The Mancunion

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Review: Gypsy Queen

Though moving and at times hysterical, Rob Ward’s Gypsy Queen didn’t quite meet its potential

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Gypsy Queen provides a needed exploration of homosexuality in the boxing arena but is let down by an inconsistent performance.

Gypsy Queen first came to life as part of To Russia with Love (Contact, 2014), a series of short plays exploring sexuality and homophobia in the sporting arena. It’s development into a studio production, however, began following Tyson Fury’s comment “there are only three things that need to be accomplished before the devil comes home and one of them is homosexuality being legal.” Rob Ward (Writer, producer, actor) immediately plays on Tyson’s Fury’s comment, not only in telling a story of two gay men within the boxing world but in also naming his lead character ‘The Gypsy King.’

“For as long as comments like these are made,’ says Ward, “for as long as institutions fail to address the issue of LGBT inclusion and as for as long as these dated notions of masculinity prevail then all I can do as a writer is to tell a story that tries to challenge this and opens a dialogue. That’s the aim of Gypsy Queen.”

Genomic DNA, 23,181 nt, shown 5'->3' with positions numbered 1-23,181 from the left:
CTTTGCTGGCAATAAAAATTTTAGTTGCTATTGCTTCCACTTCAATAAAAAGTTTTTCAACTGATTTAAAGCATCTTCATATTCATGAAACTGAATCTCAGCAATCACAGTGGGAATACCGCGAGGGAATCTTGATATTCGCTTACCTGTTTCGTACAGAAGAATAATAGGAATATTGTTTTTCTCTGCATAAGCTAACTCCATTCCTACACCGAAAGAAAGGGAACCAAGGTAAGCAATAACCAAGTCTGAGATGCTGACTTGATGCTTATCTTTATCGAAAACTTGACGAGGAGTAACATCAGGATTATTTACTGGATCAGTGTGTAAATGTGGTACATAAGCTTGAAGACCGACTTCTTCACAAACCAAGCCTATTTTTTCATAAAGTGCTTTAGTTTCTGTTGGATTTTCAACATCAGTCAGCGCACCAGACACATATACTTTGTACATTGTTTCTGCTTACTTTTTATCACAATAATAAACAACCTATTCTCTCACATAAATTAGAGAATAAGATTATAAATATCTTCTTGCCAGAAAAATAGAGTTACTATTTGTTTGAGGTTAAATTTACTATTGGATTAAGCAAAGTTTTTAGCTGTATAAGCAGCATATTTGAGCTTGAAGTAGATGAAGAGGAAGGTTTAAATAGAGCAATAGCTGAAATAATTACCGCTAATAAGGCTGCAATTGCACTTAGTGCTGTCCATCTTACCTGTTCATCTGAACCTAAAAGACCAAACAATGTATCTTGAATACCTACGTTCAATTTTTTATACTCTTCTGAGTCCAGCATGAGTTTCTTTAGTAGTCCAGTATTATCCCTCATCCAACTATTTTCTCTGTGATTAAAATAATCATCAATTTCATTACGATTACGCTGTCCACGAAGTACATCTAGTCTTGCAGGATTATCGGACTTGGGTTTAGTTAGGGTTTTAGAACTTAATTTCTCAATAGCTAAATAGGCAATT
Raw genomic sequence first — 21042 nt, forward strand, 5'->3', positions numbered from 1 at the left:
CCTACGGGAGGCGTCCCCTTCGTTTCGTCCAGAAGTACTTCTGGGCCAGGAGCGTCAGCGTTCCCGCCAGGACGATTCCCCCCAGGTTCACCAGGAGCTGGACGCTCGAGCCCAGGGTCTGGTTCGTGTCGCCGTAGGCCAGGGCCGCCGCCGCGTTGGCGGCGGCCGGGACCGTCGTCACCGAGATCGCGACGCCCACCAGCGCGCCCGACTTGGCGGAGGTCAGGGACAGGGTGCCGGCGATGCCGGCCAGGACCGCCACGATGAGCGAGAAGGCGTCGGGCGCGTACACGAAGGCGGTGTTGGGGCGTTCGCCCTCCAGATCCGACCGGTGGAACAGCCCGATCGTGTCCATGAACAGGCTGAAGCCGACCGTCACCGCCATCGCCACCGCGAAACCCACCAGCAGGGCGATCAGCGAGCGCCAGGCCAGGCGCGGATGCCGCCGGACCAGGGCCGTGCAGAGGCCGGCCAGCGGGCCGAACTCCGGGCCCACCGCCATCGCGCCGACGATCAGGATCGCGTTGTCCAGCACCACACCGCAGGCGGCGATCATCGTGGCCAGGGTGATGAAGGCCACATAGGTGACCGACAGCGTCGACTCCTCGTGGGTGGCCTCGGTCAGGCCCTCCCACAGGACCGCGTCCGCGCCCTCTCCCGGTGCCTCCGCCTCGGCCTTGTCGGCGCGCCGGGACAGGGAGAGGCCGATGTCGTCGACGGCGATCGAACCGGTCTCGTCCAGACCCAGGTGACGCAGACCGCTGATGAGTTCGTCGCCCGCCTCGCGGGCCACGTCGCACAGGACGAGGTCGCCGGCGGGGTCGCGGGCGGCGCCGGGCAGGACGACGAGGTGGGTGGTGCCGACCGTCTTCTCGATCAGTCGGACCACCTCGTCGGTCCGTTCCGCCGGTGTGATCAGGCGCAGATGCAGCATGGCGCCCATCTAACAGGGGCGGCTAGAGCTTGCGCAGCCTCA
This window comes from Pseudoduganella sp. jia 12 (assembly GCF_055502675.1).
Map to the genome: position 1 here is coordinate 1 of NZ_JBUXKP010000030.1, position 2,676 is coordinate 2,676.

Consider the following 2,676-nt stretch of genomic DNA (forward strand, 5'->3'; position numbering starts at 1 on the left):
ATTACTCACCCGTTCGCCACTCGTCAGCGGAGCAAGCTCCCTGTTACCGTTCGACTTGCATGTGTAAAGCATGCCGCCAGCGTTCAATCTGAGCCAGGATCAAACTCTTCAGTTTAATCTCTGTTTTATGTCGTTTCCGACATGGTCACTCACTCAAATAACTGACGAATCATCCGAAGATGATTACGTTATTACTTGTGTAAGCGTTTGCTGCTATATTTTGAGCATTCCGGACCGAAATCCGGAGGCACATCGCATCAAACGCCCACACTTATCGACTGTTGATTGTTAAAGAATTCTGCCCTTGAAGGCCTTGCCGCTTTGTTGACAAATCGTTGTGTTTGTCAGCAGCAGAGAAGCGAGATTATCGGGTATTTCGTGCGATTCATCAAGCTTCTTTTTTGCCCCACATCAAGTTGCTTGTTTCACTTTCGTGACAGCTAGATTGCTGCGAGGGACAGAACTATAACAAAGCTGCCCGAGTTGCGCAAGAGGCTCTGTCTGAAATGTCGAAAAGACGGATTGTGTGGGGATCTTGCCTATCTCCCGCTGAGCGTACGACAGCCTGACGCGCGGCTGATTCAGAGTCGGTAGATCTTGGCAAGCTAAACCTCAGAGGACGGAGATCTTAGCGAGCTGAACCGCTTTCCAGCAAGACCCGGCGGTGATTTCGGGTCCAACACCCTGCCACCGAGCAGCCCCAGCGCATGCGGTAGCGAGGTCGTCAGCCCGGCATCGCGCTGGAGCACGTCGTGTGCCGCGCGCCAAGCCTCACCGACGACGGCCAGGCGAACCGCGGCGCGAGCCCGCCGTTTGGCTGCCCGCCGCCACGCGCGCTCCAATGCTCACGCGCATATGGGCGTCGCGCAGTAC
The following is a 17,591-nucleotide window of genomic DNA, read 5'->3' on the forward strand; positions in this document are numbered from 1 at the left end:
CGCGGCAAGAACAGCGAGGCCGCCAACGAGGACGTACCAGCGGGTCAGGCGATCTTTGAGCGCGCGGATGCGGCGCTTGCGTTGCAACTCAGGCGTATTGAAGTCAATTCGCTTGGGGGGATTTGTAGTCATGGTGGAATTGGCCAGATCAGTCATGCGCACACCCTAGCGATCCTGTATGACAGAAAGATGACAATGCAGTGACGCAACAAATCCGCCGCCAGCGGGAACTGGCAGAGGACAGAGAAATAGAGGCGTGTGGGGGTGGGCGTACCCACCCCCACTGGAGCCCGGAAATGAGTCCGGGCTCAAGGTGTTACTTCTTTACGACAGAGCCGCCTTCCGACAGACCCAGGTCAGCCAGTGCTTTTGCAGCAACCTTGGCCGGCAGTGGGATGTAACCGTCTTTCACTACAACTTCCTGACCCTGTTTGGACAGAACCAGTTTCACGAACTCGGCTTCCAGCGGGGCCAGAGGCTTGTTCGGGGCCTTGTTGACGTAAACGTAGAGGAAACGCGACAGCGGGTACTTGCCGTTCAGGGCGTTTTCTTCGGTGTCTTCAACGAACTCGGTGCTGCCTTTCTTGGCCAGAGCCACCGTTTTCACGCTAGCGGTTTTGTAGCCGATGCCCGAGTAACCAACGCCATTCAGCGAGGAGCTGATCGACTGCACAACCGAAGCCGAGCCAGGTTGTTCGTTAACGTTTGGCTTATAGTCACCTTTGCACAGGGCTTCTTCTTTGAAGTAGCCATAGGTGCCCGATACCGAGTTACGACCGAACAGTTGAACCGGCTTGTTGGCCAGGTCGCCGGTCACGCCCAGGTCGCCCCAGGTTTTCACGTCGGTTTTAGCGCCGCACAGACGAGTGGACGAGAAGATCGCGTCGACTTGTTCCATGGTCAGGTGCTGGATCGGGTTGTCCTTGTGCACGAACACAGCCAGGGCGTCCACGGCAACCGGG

The play follows ‘The Gypsy King,’ (also known as George O’Connell or ‘Gorgeous’ George) a boxer from a traveller family taken on by a professional boxing coach, whose own son Dane ‘The Pain’ Samson is openly gay. Under Adam Zane’s direction, Gypsy Queen depicts the parade of bold physical aesthetic in boxing, alongside the challenges of being an openly gay male in both the sporting world and in the traveller community. Detailed physical technique accompanied by a fast-moving dialogue and brisk swings from poetry to prose are the key components of this moving and, at times, brilliant performance.

Instantly combating Fury’s comment, is the allusion to the changing room dynamic and homoerotic nature of sports, initially created through a single cloakroom hook bench. This centrepiece, decorated with a few jackets and other costume props, is the only thing on the stage when the audience enter. Throughout the play, the bench aids the transformation of the characters and scene, acting as a bed, a traveller caravan, a cinema, and, of course, a gym changing room. Though it did function as a good technical tool, the movement around the bench often seemed unrehearsed, jarring the synchronised aspects of the play.

The inconsistency in style and performance continued as the physical and vocal variation from both actors ranged from fantastically detailed to uninspiring. Rob Ward’s George appeared full of whimsical energy and puck-like in his opening poem whilst Ryan Clayton’s Dane lacked in vocal energy and spontaneity. This changed when Clayton took on a Ms. Doyle approach in his role as the brash yet endearing Irish mother of George, Rose O’Connell. Clay, with his almost hyper-masculine physique, wrapped in a leopard print jacket and floral headscarf became the comic highlight of the performance.

Though in need of some retouching Gypsy Queen is certainly worth a watch. The show will be heading down to The Arts Theatre in London for 10th-15th October.